‘A Confederate Soldier in Egypt’
One of these officers, Loring, published a memoir of his experience in the Ethiopian War, entitled A Confederate Soldier in Egypt. A North Carolinian, he sided with the Confederacy during the Civil War and was put in command of an army in northwestern Virginia. He subsequently served in the western theatre until the collapse of the Confederacy in 1865. In 1870, he was appointed by the Khedive as inspector-general of the Egyptian army, and in 1875 he was promoted to become the chief of staff to the commander-in-chief of the Egyptian military expedition in Ethiopia.
Loring’s recollections of his time in Ethiopia provide a fascinating glimpse into one of the 19th century’s intra-African wars, fought in an area of the world virtually unknown to Europeans and Americans at the time.
Twice, Egyptian columns marched deep into the interior of Ethiopia, once from the Red Sea coast and once from the Sudan, only to be met by an overwhelming number of enemy forces. Although the Egyptians were better equipped than their medieval Ethiopian counterparts, who were often armed with swords and chainmail, they operated on extended supply lines deep inside enemy territory. On both occasions, the Egyptian columns were crushed by the sheer weight of Ethiopian numbers.
American officers played a small but noteworthy role in orchestrating these campaigns. At the Battle of Gura in 1876, for example, Loring may have altered the course of the war by taunting his Egyptian commanding officer into action. Confronted by an Ethiopian detachment which outnumbered his column, the Egyptian commander was goaded by Loring into leaving the safety of a local fortress and marching out to meet the Ethiopians in the open plain.
The ensuing battle was a disaster as the Egyptian column was overwhelmed, forcing a general retreat. The war subsequently lapsed into a stalemate until the British admiral Sir William Hewett brokered a final peace treaty in 1884.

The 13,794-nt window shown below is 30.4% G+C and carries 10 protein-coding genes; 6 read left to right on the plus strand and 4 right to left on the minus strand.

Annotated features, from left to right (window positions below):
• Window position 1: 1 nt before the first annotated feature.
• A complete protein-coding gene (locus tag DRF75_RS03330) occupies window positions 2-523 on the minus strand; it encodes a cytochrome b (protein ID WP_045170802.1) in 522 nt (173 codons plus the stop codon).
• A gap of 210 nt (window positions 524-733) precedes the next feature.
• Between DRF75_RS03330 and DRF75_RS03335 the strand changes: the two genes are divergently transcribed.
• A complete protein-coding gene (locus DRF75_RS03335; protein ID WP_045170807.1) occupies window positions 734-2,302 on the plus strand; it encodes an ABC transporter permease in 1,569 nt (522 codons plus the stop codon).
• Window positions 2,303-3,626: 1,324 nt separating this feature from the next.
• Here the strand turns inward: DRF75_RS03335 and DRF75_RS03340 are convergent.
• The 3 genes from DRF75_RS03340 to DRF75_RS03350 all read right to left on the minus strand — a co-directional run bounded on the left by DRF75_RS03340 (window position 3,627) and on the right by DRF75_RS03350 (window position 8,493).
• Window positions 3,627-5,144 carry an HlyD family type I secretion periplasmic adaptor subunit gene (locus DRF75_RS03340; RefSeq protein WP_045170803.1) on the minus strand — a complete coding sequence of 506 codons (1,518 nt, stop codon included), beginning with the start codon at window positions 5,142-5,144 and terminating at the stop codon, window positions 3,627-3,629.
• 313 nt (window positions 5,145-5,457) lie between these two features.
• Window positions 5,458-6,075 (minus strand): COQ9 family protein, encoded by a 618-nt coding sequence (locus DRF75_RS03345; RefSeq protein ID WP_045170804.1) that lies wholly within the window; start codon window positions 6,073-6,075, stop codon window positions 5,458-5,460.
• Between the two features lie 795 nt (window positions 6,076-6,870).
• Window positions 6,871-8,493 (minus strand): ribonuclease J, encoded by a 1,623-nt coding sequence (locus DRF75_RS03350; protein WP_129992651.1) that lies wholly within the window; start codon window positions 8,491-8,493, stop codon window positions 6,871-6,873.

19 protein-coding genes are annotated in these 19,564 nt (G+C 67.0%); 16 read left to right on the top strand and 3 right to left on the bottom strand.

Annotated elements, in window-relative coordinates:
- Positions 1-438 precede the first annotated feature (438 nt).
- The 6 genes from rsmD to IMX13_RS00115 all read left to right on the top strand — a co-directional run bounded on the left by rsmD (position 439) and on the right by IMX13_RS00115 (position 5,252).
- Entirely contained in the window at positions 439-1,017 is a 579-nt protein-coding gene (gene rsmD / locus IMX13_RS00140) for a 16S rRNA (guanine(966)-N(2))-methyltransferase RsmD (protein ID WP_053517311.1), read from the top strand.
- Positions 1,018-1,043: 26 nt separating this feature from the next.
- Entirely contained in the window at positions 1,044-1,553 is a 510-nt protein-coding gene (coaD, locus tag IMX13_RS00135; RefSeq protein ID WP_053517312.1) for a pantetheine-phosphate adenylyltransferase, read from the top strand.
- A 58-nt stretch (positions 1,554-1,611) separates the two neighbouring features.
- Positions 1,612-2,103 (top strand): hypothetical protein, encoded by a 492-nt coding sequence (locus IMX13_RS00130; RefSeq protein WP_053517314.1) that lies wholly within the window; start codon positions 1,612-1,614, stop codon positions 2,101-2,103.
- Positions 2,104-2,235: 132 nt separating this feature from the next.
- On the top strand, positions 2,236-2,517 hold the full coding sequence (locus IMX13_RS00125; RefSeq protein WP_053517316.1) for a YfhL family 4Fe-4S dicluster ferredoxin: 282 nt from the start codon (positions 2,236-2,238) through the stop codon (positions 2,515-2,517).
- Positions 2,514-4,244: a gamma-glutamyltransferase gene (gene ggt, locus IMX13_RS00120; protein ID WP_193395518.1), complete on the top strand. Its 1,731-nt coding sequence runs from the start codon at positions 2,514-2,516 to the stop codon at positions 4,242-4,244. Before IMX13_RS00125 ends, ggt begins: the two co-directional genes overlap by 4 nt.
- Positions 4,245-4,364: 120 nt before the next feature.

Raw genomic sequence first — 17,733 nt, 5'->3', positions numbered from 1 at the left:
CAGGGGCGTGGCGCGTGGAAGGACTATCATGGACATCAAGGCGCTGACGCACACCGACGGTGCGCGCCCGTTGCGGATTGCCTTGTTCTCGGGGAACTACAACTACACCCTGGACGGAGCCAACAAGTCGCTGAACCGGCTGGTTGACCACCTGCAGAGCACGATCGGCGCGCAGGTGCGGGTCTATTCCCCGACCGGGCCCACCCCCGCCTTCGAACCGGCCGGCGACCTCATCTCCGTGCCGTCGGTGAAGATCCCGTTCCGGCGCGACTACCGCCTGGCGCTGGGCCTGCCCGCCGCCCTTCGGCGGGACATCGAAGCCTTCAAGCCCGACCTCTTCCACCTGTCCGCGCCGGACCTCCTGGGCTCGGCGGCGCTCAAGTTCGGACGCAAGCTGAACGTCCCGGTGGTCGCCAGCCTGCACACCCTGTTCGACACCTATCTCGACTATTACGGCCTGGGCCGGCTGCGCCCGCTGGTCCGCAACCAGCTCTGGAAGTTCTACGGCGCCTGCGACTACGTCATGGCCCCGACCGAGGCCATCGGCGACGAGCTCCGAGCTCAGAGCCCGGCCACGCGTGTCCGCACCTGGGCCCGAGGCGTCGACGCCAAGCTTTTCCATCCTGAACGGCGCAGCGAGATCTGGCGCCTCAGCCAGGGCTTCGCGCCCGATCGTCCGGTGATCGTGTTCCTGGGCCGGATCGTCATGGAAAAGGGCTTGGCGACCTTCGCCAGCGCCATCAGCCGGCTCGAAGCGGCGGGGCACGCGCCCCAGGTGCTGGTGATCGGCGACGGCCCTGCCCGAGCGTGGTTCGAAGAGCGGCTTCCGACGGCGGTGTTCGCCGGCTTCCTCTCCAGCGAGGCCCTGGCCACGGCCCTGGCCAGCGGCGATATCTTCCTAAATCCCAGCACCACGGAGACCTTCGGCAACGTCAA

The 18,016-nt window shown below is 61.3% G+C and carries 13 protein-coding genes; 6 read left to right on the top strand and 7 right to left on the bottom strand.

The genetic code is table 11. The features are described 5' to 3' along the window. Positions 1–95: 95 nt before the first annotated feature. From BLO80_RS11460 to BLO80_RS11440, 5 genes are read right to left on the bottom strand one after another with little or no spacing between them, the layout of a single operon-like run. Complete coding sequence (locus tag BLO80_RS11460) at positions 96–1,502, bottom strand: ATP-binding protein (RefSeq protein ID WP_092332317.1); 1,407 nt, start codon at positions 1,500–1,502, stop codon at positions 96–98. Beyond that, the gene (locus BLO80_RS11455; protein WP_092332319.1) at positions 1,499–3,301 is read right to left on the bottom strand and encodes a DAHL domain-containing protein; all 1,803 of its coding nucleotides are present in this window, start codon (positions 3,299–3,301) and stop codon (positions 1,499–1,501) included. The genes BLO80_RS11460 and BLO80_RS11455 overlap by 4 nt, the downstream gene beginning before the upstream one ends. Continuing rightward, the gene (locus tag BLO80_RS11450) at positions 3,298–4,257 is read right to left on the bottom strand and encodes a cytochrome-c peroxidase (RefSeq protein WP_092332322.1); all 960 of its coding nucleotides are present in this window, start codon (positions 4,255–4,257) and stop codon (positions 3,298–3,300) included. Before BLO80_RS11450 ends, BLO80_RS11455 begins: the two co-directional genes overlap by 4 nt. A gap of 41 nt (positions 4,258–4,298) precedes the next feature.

Egypt’s attempts to conquer Ethiopia were effectively extinguished after the Battle of Gura. The involvement of U.S. Civil War veterans in the Egyptian-Ethiopian War has ended only as a fascinating footnote in the history of Egypt’s failed attempt to forge an African empire. The legacy of these American officers, however, is intertwined with the memory of Egyptian imperialism which continues to overshadow regional relationships in northeastern Africa in the present day.
James A. Fargher is a second-year doctoral candidate in the King’s College London – Laughton Naval Unit where he specializing in British imperial and naval history.
 Thomas Pakenham, The Scramble for Africa, 1876-1912 (London: Abacus, 1991), 77.
 Margaret MacMillan, ‘Thinking About War Before 1914,’ Lecture, Humanitas Lectures from University of Cambridge, Cambridge, 10 February 2014.
 Cassandra Vivian, Americans in Egypt, 1770-1915: Explorers, Consuls, Travelers, Soldiers, Missionaries, Writers, and Scientists(Jefferson: McFarland & Co., 2012), 171.
 Ibid., 172.
 William Loring, A Confederate Soldier in Egypt (New York: Dodd, Mead & Co., 1884).
 Bennet Burleigh, Desert Warfare: Being the Chronicle of the Eastern Soudan Campaign (London: Chapman and Hall, 1884) 235.